When the sun fell and darkness enveloped the track, the #19 Porsche took the lead and started to stretch that lead over the #7 Audi. This went on until the 16th hour when the #7 Audi lost rear bodywork. Although it was quickly fixed in the ensuing pit stop, the unscheduled interruption dropped the #7 Audi to fifth place as the #19 Porsche continued to lead the race.
An hour after that incident, Webber then pulled his #17 Porsche ahead of the #9 Audi, making it a Porsche 1-2 at the 17th-hour mark. It more or less stayed this way until the 21st hour, when the #9 Audi experienced some problems with its hybrid system. This allowed the #7 Audi driven by defending Le Mans champion Lotterer to move up to third place, where he would stay until the end of the race.
In the end, it was vindication for Porsche as it completed a 1-2 finish with the #19 Porsche piloted by Hulkenberg, Bamber and Tandy taking the win, after a superbly fast and perfect 24 hours behind the wheel. In second place was the #17 Porsche of Hartley, Webber and Bernhard, who were one lap behind #19. The last step on the podium was taken by last year’s winners, the #7 Audi of Fassler, Lotterer and Treluyer.
This win is the 17th Le Mans victory for Porsche, which, in only its second year since returning to endurance racing, proved that it was more than willing to take on and finally end the domination of Audi.
In the LMP2 category, there were no doubts from the start for KCMG as the #47 Oreca 05 Nissan piloted by Matthew Howson, Richard Bradley and Nicolas Lapierre won the race in a dominant fashion. KCMG is the first Chinese team to win at Le Mans. The defending winners of the LMP2 race--#38 Jota Sport and its Gibson 015S Nissan piloted by Simon Dolan, Mitch Evans and Oliver Turvey--came in second. G-Drive Racing’s #26 Ligier JS P2 Nissan was third with drivers Roman Rusinov, Julien Canal and Sam Bird.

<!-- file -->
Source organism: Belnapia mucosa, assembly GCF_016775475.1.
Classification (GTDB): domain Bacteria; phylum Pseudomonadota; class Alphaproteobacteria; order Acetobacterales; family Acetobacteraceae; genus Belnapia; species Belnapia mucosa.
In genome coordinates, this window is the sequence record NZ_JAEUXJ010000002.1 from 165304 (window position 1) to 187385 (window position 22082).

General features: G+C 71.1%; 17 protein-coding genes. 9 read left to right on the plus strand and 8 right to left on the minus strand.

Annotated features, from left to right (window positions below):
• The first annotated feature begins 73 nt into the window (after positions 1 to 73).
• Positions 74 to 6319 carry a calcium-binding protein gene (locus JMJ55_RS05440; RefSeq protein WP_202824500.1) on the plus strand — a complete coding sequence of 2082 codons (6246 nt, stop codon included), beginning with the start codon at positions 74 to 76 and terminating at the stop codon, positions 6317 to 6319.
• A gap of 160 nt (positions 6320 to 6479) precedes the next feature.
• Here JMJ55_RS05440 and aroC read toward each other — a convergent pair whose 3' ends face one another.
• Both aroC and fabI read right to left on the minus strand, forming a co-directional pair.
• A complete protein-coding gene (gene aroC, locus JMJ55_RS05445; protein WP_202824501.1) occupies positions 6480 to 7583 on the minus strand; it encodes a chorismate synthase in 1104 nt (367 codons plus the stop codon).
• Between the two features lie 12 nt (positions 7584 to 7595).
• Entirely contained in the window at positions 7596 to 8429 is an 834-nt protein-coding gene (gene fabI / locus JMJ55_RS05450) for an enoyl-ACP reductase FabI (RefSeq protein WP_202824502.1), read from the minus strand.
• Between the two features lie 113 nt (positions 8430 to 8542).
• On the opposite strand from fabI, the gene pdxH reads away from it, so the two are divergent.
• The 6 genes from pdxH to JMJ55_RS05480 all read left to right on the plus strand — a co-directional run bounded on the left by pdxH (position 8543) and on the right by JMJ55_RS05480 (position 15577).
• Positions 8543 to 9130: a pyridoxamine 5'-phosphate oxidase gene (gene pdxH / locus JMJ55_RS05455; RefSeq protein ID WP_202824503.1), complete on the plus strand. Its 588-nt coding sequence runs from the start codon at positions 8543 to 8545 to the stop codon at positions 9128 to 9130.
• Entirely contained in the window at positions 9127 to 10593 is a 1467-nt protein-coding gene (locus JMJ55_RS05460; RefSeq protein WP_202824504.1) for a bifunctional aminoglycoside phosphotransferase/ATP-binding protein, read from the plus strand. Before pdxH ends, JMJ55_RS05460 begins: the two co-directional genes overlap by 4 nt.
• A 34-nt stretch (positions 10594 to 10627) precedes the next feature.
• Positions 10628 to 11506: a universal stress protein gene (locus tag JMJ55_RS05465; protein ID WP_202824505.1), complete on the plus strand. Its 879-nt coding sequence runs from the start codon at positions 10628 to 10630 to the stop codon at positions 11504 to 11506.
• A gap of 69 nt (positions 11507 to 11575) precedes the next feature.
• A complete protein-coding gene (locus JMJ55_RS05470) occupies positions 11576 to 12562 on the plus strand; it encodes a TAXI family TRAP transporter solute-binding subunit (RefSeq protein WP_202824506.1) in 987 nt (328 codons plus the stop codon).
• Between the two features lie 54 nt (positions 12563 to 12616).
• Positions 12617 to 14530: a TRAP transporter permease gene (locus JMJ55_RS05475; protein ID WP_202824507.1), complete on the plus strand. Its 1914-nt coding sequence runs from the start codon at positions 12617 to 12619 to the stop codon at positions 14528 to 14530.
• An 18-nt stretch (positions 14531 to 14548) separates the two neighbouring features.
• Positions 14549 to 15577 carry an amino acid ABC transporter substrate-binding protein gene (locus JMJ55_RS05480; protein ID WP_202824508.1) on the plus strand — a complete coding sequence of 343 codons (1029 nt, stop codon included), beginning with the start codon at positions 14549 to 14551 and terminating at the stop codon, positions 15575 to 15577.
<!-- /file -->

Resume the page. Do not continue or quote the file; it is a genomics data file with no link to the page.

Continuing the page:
Meanwhile, a tight race in the LMGTE Pro class found the #64 Corvette Racing C7.R driven by Oliver Gavin, Tommy Milner and Jordan Taylor, triumphing over the #71 AF Corse Ferrari 458 Italia GT2 of Davide Rigon, James Calado and Olivier Beretta. Coming in third was the #51 AF Corse Ferrari 458 Italia GT2 piloted by Gianmaria Bruni, Toni Vilander and Giancarlo Fisichella.
And in the LMGTE Am class, the #98 Aston Martin Vantage GTE led for the majority of the race, until a crash ended the team’s running just 45 minutes before the end. This handed the LMGTE Am victory to the #72 SMP Racing Ferrari 458 Italia GT2 of Victor Shaitar, Andrea Bertolini and Aleksey Basov.
"Team McDreamy" followed them as the #77 Dempsey-Proton Racing Porsche 911 RSR driven by Patrick Long, Marco Seefried and Patrick Dempsey finished in second. Third place went to the #62 Scuderia Corsa Ferrari 458 Italia GT2 helmed by Jeff Segal, Townsend Bell and Bill Sweedler.
We can’t wait to see how Porsche will defend its crown next year.